Are Private Equity Fees Too High?
Management fees charged by private equity firms to LPs continue to come under fire. Most recently, Warren Buffet, Malcolm Gladwell, Calpers, and even Congress have been questioning whether the industry standard 2% management fee and 20% carried interest is reasonable. But we’re learning that reasonable can be a subjective term.
A recent article in the Wall Street Journal stated, “Calpers Is Sick of Paying Too Much for Private Equity.” The article went on to show that 85% of the $25.7 billion invested in private equity is charged the industry standard 2% management fee along with 20% carried interest. Although the 12.3% Calpers earned over the past 20-years on private equity investments outperformed their other alternative allocations, they estimate overall performance would have been 19.3% without fees and costs.
While Calpers is crying foul, the Yale University endowment, led by David Swensen, is on the flipside of the equation. Yale has recently defended the fees they pay private equity managers, saying, “What Buffet, Gladwell and other fee bashers miss is that the important metric is net returns, not gross fees.” The endowment goes on to say, “Performance-based compensation earned by external, active investment managers is a direct consequence of investment outperformance.”
The reality is proven, alpha-producing alternative managers often have the leverage in fee negotiations. LPs are lined up to invest in top-quartile funds, so if an organization is complaining about fees, the managers will simply move to the next investor in line. As noted by PitchBook, in Q1 2017 there was over $55 billion raised by private equity fund managers, preceded by $51 billion in Q4 2016. This is one reason Yale claims, “In the leveraged buyout and venture capital asset classes, where top-tier firms enjoy intense investor interest for limited fund capacity, Yale is not in a strong position to modify economic terms.” It is estimated Yale has $8 billion invested in venture capital and buyout managers.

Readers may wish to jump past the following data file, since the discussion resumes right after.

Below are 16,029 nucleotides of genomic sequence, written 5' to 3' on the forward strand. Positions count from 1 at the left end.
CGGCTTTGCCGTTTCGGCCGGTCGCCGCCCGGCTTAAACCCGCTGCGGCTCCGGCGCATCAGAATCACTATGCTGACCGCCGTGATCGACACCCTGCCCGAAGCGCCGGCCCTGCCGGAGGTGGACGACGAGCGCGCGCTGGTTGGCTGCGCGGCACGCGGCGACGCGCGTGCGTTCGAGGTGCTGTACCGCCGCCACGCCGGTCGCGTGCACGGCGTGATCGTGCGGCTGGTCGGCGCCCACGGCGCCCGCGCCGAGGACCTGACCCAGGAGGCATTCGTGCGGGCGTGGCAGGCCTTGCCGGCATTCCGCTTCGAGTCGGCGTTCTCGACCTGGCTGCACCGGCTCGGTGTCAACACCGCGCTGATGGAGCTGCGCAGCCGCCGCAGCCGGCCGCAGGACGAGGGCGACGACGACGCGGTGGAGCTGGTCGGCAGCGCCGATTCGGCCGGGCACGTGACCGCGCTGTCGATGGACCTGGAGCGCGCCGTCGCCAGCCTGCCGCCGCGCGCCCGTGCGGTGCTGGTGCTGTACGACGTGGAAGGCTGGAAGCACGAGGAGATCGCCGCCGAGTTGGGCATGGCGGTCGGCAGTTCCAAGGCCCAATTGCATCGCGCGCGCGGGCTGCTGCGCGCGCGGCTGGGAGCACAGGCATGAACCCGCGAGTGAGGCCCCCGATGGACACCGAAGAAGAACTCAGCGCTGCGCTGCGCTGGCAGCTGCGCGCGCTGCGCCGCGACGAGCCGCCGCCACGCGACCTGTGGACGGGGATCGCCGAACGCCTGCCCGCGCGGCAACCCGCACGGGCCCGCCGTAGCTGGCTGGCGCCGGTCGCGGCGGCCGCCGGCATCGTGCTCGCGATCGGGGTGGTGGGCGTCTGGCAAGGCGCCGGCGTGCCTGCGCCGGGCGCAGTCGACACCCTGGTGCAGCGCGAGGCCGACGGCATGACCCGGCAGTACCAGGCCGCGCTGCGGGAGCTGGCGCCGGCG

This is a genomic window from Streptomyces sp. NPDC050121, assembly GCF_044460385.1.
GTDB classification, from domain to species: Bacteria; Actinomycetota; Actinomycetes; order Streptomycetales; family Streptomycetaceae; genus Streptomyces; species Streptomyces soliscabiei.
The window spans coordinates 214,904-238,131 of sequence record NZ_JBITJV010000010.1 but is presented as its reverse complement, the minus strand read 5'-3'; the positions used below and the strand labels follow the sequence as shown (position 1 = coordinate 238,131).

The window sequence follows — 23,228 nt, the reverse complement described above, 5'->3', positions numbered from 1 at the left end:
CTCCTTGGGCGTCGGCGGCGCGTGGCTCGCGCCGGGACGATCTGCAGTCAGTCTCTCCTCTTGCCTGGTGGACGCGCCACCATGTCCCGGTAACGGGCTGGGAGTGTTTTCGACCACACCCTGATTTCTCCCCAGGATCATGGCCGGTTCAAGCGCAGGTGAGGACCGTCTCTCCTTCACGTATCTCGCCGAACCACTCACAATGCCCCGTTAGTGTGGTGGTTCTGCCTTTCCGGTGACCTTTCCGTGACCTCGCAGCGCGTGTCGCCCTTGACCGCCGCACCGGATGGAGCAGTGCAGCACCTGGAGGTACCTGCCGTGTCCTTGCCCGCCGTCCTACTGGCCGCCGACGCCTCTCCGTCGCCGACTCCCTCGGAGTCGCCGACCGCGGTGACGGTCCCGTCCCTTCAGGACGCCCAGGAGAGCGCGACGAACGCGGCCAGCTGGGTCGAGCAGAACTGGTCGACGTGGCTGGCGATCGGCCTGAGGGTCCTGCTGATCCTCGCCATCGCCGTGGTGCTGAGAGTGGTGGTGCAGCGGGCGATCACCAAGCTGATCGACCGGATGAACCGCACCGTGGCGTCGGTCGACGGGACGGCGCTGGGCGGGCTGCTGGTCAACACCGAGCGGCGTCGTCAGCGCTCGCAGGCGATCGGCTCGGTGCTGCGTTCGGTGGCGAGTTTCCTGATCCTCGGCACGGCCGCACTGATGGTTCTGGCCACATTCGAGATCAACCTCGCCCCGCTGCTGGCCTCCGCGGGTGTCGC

The solution Calpers detailed in the Wall Street Journal article was to hire in-house alternative portfolio managers. This solution is contrary to the Yale endowment and new Harvard Endowment strategy and many suggest will only attract those managers who are not capable of raising their own vehicles. And while Calpers is bringing managers in-house, others are doing the contrary. Forbes reported in January 2017, under the leadership of new CEO, N.P. Narvekar, the $35 Billion Harvard endowment would shift most of their investments to external managers. For many years, Harvard employed internal portfolio managers focused on specific asset classes. This shift in strategy will eliminate more than 100 jobs at the endowment. An excerpt taken from a letter written by Mr. Narvekar said, “…we must evolve to be successful.”
There is no doubt about it, the amount of fees earned by top-quartile private equity firms can, at first blush, appear unreasonable. However, they often look this way due to superior return generation, as the bulk of these fees have been earned on the merits of solid performance. If the fund performs poorly, the manager’s compensation drops accordingly. So, is Calpers making their case public as a negotiating ploy in their fight for lower fees or do they really think they can hire managers who can outperform the top rated emerging managers they have access to? Considering that David Swenson, the father of modern portfolio management who has also managed the most successful endowment over the past 25-years, makes a strong case for paying the fees of external managers, the members of Calpers will probably be better served if management stays the course.
What Do We Think?
Most often, management fee discussions only take place in the absence of performance. Managers that are willing to put their money where their mouths are have been gaining more and more traction with the LP community. By implementing investment return hurdles, liquidation preferences and first-loss strategies, managers are able to demonstrate a stronger conviction by transferring some of the performance-based risks from the backs of the LP to the GP. With these kinds of protective instruments in place, these managers are often able to charge higher management fees and carried interest. Especially in the hedge fund space, leery LPs are looking for unique tools to mitigate risk, while protecting their investors from overpaying for underperformance. What do you think?